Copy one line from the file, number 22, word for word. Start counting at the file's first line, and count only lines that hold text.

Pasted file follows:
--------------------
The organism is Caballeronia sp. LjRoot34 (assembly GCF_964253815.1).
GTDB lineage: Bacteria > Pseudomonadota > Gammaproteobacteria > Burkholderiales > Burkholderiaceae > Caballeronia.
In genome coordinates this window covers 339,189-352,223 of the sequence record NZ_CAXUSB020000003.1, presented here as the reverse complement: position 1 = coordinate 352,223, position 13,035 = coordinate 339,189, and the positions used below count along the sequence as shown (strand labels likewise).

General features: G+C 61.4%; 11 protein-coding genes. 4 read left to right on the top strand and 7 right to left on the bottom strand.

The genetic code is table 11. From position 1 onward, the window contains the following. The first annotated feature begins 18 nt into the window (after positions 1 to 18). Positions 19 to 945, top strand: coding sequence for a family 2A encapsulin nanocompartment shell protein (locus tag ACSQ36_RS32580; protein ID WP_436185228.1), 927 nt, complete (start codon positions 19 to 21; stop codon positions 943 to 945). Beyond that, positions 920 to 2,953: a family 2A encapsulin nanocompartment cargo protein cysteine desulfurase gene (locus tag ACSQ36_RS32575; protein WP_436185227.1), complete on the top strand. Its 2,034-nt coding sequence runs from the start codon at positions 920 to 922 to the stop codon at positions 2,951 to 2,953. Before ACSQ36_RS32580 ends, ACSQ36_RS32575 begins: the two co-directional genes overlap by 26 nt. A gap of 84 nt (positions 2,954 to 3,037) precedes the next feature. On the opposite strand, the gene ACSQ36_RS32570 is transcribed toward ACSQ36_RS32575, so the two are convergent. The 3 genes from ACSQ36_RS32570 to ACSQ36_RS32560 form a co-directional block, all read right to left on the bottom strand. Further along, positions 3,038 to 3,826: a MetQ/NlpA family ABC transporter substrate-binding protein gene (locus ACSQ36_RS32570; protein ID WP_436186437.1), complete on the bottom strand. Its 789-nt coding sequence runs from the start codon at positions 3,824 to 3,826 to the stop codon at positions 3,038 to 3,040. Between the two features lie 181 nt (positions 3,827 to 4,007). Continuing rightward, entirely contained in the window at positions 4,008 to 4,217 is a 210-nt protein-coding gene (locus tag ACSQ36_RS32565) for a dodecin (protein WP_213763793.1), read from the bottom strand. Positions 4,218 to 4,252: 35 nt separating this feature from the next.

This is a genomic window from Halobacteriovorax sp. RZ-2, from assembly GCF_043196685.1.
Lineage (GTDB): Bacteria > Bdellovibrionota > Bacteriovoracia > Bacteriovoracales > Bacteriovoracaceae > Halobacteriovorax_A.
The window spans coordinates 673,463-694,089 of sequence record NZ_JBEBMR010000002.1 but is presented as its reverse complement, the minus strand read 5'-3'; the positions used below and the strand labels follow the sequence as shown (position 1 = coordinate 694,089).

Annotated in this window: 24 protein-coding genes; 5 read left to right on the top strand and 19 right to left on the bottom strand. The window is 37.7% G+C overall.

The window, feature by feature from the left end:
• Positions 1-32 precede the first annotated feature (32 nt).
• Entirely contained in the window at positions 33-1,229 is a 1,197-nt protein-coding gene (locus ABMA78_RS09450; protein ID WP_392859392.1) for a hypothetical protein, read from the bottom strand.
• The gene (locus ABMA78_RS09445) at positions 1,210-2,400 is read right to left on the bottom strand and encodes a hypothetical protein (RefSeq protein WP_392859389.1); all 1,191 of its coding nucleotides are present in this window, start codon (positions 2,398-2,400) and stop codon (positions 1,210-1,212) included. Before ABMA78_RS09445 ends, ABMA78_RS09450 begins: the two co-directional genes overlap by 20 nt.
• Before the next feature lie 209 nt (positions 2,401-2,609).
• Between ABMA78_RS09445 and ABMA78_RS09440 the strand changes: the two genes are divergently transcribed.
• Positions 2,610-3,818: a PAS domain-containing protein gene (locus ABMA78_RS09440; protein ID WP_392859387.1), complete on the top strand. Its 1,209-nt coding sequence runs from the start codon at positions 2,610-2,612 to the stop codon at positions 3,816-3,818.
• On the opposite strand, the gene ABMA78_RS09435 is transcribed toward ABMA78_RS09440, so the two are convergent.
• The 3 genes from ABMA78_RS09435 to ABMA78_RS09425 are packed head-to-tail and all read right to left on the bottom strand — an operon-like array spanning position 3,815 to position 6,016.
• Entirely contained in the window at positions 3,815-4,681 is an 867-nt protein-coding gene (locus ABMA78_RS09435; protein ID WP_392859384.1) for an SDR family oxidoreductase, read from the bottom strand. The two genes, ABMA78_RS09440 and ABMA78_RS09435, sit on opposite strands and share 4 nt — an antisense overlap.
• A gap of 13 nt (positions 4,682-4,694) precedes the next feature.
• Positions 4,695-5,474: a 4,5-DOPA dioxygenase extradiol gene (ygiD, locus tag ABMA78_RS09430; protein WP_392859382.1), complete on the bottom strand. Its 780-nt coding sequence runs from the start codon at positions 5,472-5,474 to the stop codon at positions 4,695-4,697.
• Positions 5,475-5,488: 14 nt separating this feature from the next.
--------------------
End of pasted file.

• Positions 5,475-5,488: 14 nt separating this feature from the next.